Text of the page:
Here are my initial thoughts about the US mid-terms (albeit, they are also based on a Chatham House seminar* largely led by American journalist and academic voices as well as the views of various American journalists and pundits via twitter and CNN).
1. This election reinforced the polarisation of the country. Voters had to answer the question “What do you fear the most – people coming across the southern border or losing coverage for pre-existing conditions?” Exit polls show healthcare was the biggest issue, with immigration second and the economy third. The wins for the Democrats in the House came in suburban districts which were not interested in immigration so much as tax and healthcare. Healthcare is an issue largely lost to the GOP now (and lots of vulnerable Republicans ran away from their previous votes on the issue) and Trump reportedly thought tax boring to campaign on and went on the caravan and immigration. Whilst the caravan might have inspired a few Republicans in red states to vote (and helped the Senate cause), the suburbs went for the Dems. The question is, what will Trump decide to run on in 2020 and will it be the right issue?
2. With a Trumpier Senate (the Dems lost three seats and their moderate voices) the President can now get his judicial appointments through very easily and could even fire Sessions or Mattis without worry. But a split Congress means that it will become very difficult indeed to fire Moeller. The Democrats can now block a lot of legislation but, apart from the tax cut, Trump has tended to govern by regulation and executive order. What we might well see is the Dems doing deals with Trump on things like drug prices and infrastructure (but not the wall) and then investigating the heck out of him and his administration.
3. There will be plenty of investigations but no impeachment unless Moeller comes back with something very big indeed. Trump and his cabinet have done lots of things that are ripe for committee hearings and the GOP decision to allow committee chairs to issue subpoenas without a vote will open Pruitt, Ross and many others up for investigation (even if they have quit). In contrast, Trump will resort to doing even more Trumpian things – twitter storms, MAGA rallies and one on one meetings with world leaders.
4. Before yesterday, around half the states had a Republican governor AND republican state assembly AND a republican state senate. There were only eight Democratic ‘trifectas’. There are now six more. That matters because with a sclerotic congress a lot of the focus will move to state level and also because after the 2020 census it will be the state governments that supervise re-districting. The Democrats were playing catch-up when it came to focussing on down ballot races, but they have now caught up.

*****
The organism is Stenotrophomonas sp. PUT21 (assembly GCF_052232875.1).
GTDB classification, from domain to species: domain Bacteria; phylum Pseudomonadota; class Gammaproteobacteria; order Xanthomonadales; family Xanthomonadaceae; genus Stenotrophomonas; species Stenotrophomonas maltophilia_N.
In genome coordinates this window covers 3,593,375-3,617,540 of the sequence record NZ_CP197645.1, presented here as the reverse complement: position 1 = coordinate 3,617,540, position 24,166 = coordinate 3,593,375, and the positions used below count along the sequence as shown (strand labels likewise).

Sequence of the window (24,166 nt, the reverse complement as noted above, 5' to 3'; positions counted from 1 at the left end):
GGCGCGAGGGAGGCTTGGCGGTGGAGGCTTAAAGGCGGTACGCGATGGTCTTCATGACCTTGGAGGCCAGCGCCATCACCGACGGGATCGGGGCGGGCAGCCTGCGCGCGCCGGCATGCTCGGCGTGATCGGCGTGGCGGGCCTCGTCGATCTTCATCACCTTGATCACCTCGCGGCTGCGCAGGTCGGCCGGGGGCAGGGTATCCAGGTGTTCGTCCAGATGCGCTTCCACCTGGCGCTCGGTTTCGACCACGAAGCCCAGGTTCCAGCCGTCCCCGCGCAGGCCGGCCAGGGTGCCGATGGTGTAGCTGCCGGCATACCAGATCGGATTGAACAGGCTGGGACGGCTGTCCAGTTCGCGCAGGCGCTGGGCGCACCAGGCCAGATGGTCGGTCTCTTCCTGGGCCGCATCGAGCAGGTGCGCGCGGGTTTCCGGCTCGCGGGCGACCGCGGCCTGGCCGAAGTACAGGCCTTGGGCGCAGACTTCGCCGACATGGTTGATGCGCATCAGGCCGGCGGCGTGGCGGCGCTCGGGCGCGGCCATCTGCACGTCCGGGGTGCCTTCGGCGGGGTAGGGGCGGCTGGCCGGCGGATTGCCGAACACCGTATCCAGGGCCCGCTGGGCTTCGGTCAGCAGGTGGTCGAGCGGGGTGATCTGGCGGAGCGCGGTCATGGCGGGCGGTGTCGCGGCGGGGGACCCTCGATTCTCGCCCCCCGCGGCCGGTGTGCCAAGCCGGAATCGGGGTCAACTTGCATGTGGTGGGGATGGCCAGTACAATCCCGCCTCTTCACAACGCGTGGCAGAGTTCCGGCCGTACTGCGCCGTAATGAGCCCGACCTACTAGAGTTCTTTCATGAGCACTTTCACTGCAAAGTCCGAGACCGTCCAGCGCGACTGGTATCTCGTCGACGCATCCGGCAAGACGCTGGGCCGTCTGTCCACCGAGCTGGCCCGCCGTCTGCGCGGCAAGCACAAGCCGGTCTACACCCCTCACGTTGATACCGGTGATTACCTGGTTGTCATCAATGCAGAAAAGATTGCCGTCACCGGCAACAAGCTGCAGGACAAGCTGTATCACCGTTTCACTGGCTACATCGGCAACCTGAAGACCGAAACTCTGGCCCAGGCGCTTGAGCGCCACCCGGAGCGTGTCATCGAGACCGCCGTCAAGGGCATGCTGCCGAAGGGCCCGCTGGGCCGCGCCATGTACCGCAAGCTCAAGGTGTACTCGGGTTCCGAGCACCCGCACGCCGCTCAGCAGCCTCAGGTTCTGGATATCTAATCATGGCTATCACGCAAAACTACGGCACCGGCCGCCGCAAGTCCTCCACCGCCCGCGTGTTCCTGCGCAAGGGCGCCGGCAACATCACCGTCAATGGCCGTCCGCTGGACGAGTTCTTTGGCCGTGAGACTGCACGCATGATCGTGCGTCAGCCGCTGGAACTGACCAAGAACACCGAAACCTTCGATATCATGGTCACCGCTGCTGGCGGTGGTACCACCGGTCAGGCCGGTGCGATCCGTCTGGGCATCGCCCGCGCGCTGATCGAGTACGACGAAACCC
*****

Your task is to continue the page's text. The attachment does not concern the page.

5. A massive issue is about who was able to cast a vote. There have been lots of news stories about voter suppression in Georgia (where one of the candidates for Governor was the sitting Secretary of State and therefore in charge of the election), in North Dakota (where both Native Americans and hispanics were targeted and the sitting Democrat lost her Senate seat) and in Florida. But in Florida a ballot inititative to allow 1.4 million convicted felons to vote when they have served their sentence passed with more than 60% support. This group is predominantly African Americans and hispanics and those groups overwhelmingly vote Democrat. So whilst Andrew Gillum lost his bid to be governor this time, it may well be that the swingiest of swing states will move decisively away from Trump and the GOP from 2020.
There will be a lot more to come out of this election as the final results are declared. It will also be interesting to see what the OSCE/ODIHR election observation mission say when they hold their press conference and release their preliminary statement at about 7pm (GMT) tonight.
*The Chatham House Seminar featured Steve Erlanger (NYT, Chief Diplomatic Correspondent, Europe), Dr Ursula Hackett (Royal Holloway), Dr Jacob Parakilas (Chatham House), Professor Peter Trubowitz (LSE) and Dr Leslie Vinjamuri (Chatham House).